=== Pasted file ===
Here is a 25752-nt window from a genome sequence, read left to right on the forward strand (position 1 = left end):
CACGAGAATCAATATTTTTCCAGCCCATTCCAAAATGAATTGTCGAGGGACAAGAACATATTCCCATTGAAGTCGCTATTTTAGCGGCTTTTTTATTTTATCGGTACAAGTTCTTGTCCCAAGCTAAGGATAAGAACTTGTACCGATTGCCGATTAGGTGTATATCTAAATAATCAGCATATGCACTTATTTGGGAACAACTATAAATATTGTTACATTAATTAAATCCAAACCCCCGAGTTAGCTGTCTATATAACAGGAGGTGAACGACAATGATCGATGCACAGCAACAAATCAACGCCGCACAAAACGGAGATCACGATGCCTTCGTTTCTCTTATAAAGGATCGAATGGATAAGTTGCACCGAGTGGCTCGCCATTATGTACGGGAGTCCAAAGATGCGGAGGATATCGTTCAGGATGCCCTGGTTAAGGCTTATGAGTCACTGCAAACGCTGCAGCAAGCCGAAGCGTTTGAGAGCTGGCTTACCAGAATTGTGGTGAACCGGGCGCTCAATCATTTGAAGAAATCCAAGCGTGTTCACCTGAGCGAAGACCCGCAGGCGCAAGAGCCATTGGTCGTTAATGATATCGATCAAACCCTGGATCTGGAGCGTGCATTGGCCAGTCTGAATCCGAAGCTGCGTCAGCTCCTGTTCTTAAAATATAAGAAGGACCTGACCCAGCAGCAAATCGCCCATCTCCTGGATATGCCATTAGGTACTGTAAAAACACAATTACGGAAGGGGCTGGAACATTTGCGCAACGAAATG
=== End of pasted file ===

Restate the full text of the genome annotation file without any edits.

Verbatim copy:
Here is a 25752-nt window from a genome sequence, read left to right on the forward strand (position 1 = left end):
CACGAGAATCAATATTTTTCCAGCCCATTCCAAAATGAATTGTCGAGGGACAAGAACATATTCCCATTGAAGTCGCTATTTTAGCGGCTTTTTTATTTTATCGGTACAAGTTCTTGTCCCAAGCTAAGGATAAGAACTTGTACCGATTGCCGATTAGGTGTATATCTAAATAATCAGCATATGCACTTATTTGGGAACAACTATAAATATTGTTACATTAATTAAATCCAAACCCCCGAGTTAGCTGTCTATATAACAGGAGGTGAACGACAATGATCGATGCACAGCAACAAATCAACGCCGCACAAAACGGAGATCACGATGCCTTCGTTTCTCTTATAAAGGATCGAATGGATAAGTTGCACCGAGTGGCTCGCCATTATGTACGGGAGTCCAAAGATGCGGAGGATATCGTTCAGGATGCCCTGGTTAAGGCTTATGAGTCACTGCAAACGCTGCAGCAAGCCGAAGCGTTTGAGAGCTGGCTTACCAGAATTGTGGTGAACCGGGCGCTCAATCATTTGAAGAAATCCAAGCGTGTTCACCTGAGCGAAGACCCGCAGGCGCAAGAGCCATTGGTCGTTAATGATATCGATCAAACCCTGGATCTGGAGCGTGCATTGGCCAGTCTGAATCCGAAGCTGCGTCAGCTCCTGTTCTTAAAATATAAGAAGGACCTGACCCAGCAGCAAATCGCCCATCTCCTGGATATGCCATTAGGTACTGTAAAAACACAATTACGGAAGGGGCTGGAACATTTGCGCAACGAAATG